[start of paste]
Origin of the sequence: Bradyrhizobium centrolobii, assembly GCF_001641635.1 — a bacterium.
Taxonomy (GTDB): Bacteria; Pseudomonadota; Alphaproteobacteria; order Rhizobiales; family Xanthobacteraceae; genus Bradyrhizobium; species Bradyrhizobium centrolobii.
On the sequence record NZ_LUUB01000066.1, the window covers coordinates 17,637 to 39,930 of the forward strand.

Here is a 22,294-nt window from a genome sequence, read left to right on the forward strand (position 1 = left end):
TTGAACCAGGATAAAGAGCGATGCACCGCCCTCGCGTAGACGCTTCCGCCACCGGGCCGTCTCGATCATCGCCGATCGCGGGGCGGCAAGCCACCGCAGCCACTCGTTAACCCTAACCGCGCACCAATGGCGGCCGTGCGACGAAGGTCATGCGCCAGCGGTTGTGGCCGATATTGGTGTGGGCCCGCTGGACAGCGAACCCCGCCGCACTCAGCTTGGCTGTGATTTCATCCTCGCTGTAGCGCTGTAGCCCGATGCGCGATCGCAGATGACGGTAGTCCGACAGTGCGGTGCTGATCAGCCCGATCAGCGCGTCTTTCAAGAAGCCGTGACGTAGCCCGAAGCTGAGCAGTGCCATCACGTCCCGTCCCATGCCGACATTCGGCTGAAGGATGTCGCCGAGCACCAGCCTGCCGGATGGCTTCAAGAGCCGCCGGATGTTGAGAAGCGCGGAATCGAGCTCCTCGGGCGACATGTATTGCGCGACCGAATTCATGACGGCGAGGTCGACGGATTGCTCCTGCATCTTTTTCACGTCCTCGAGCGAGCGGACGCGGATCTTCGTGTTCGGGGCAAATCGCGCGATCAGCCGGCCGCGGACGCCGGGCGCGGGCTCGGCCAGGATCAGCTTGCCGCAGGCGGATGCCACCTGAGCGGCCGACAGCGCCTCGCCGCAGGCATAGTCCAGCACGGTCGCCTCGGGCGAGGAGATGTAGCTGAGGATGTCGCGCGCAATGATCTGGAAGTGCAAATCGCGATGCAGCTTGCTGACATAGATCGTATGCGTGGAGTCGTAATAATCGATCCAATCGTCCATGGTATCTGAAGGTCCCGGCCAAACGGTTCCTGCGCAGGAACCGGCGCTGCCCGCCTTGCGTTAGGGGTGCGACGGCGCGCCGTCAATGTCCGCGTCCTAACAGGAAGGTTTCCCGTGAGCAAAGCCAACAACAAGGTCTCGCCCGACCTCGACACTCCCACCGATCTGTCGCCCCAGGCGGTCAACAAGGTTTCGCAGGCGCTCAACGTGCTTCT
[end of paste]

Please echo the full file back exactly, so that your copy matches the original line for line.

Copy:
Origin of the sequence: Bradyrhizobium centrolobii, assembly GCF_001641635.1 — a bacterium.
Taxonomy (GTDB): Bacteria; Pseudomonadota; Alphaproteobacteria; order Rhizobiales; family Xanthobacteraceae; genus Bradyrhizobium; species Bradyrhizobium centrolobii.
On the sequence record NZ_LUUB01000066.1, the window covers coordinates 17,637 to 39,930 of the forward strand.

Here is a 22,294-nt window from a genome sequence, read left to right on the forward strand (position 1 = left end):
TTGAACCAGGATAAAGAGCGATGCACCGCCCTCGCGTAGACGCTTCCGCCACCGGGCCGTCTCGATCATCGCCGATCGCGGGGCGGCAAGCCACCGCAGCCACTCGTTAACCCTAACCGCGCACCAATGGCGGCCGTGCGACGAAGGTCATGCGCCAGCGGTTGTGGCCGATATTGGTGTGGGCCCGCTGGACAGCGAACCCCGCCGCACTCAGCTTGGCTGTGATTTCATCCTCGCTGTAGCGCTGTAGCCCGATGCGCGATCGCAGATGACGGTAGTCCGACAGTGCGGTGCTGATCAGCCCGATCAGCGCGTCTTTCAAGAAGCCGTGACGTAGCCCGAAGCTGAGCAGTGCCATCACGTCCCGTCCCATGCCGACATTCGGCTGAAGGATGTCGCCGAGCACCAGCCTGCCGGATGGCTTCAAGAGCCGCCGGATGTTGAGAAGCGCGGAATCGAGCTCCTCGGGCGACATGTATTGCGCGACCGAATTCATGACGGCGAGGTCGACGGATTGCTCCTGCATCTTTTTCACGTCCTCGAGCGAGCGGACGCGGATCTTCGTGTTCGGGGCAAATCGCGCGATCAGCCGGCCGCGGACGCCGGGCGCGGGCTCGGCCAGGATCAGCTTGCCGCAGGCGGATGCCACCTGAGCGGCCGACAGCGCCTCGCCGCAGGCATAGTCCAGCACGGTCGCCTCGGGCGAGGAGATGTAGCTGAGGATGTCGCGCGCAATGATCTGGAAGTGCAAATCGCGATGCAGCTTGCTGACATAGATCGTATGCGTGGAGTCGTAATAATCGATCCAATCGTCCATGGTATCTGAAGGTCCCGGCCAAACGGTTCCTGCGCAGGAACCGGCGCTGCCCGCCTTGCGTTAGGGGTGCGACGGCGCGCCGTCAATGTCCGCGTCCTAACAGGAAGGTTTCCCGTGAGCAAAGCCAACAACAAGGTCTCGCCCGACCTCGACACTCCCACCGATCTGTCGCCCCAGGCGGTCAACAAGGTTTCGCAGGCGCTCAACGTGCTTCT